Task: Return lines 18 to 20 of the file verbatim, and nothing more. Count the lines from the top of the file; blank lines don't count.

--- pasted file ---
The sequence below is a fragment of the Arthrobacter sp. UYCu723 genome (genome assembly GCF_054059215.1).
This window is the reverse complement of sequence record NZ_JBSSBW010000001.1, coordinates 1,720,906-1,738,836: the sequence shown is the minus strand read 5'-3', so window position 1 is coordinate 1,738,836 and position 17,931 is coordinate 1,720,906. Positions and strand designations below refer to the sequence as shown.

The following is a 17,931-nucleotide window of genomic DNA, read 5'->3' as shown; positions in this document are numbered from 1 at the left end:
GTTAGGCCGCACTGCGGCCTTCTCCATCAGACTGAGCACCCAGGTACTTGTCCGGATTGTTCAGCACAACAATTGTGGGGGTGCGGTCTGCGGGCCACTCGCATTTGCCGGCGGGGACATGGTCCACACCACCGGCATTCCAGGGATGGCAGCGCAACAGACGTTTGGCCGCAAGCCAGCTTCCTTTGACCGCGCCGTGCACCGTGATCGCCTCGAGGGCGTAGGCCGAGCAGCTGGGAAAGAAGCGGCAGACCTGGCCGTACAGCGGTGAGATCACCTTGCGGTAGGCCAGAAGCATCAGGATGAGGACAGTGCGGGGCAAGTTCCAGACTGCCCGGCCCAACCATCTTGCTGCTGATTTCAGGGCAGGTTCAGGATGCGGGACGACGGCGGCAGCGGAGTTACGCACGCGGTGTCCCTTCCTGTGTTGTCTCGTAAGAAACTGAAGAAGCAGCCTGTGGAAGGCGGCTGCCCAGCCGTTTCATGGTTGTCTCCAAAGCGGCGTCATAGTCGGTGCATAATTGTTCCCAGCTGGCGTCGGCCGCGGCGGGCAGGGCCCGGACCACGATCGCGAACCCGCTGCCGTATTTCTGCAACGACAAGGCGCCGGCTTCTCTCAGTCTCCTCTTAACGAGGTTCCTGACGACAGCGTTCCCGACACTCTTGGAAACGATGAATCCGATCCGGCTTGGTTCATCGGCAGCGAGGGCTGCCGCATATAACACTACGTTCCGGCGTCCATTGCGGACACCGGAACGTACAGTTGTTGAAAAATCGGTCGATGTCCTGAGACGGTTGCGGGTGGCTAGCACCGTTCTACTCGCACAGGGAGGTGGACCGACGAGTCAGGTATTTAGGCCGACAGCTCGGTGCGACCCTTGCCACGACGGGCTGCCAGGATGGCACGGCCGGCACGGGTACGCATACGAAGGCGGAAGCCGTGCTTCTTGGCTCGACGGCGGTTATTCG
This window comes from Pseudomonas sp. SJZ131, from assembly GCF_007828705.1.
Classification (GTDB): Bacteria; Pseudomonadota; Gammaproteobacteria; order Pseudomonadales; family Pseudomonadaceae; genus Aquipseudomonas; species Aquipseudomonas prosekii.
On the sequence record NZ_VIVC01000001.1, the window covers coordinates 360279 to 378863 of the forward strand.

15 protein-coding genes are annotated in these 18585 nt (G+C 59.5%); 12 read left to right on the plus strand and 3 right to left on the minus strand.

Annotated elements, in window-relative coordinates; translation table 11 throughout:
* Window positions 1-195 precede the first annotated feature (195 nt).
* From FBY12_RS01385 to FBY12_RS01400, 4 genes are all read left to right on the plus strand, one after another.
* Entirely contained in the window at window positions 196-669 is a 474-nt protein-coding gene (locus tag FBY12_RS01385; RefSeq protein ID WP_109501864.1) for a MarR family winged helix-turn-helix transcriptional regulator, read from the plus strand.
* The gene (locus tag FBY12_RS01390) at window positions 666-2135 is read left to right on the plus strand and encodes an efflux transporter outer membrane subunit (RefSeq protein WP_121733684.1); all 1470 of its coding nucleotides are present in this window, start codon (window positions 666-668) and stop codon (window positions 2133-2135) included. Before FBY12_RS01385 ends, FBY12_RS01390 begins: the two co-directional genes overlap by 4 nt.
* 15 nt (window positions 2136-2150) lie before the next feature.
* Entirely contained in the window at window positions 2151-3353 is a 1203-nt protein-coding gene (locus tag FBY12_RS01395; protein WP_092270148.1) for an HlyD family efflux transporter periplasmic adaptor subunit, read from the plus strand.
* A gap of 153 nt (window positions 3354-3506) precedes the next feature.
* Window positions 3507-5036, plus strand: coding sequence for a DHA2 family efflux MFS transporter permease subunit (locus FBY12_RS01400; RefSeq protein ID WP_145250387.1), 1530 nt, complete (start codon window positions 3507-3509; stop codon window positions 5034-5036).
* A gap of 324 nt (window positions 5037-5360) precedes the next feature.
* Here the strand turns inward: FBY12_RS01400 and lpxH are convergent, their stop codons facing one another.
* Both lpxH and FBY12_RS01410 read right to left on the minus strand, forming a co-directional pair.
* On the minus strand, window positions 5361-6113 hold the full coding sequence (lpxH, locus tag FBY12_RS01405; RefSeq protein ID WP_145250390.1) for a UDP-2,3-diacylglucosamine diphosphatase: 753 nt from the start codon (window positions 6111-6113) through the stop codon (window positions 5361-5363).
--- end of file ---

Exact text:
* A gap of 324 nt (window positions 5037-5360) precedes the next feature.
* Here the strand turns inward: FBY12_RS01400 and lpxH are convergent, their stop codons facing one another.
* Both lpxH and FBY12_RS01410 read right to left on the minus strand, forming a co-directional pair.